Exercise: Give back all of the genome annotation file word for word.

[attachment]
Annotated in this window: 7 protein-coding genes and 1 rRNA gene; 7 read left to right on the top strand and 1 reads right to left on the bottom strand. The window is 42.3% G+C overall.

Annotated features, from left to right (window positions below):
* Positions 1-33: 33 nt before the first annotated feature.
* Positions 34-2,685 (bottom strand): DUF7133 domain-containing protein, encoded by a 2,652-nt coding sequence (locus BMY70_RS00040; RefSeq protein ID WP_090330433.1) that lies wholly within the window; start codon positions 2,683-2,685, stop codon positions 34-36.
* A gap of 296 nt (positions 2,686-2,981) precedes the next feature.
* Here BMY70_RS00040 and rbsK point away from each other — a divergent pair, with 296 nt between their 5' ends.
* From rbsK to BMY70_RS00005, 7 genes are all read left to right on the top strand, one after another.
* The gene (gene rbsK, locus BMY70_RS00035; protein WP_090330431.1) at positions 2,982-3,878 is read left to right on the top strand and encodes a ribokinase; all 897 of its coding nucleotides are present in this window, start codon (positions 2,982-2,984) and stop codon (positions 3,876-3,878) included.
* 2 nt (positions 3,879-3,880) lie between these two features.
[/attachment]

Annotated in this window: 7 protein-coding genes and 1 rRNA gene; 7 read left to right on the top strand and 1 reads right to left on the bottom strand. The window is 42.3% G+C overall.

Annotated features, from left to right (window positions below):
* Positions 1-33: 33 nt before the first annotated feature.
* Positions 34-2,685 (bottom strand): DUF7133 domain-containing protein, encoded by a 2,652-nt coding sequence (locus BMY70_RS00040; RefSeq protein ID WP_090330433.1) that lies wholly within the window; start codon positions 2,683-2,685, stop codon positions 34-36.
* A gap of 296 nt (positions 2,686-2,981) precedes the next feature.
* Here BMY70_RS00040 and rbsK point away from each other — a divergent pair, with 296 nt between their 5' ends.
* From rbsK to BMY70_RS00005, 7 genes are all read left to right on the top strand, one after another.
* The gene (gene rbsK, locus BMY70_RS00035; protein WP_090330431.1) at positions 2,982-3,878 is read left to right on the top strand and encodes a ribokinase; all 897 of its coding nucleotides are present in this window, start codon (positions 2,982-2,984) and stop codon (positions 3,876-3,878) included.
* 2 nt (positions 3,879-3,880) lie between these two features.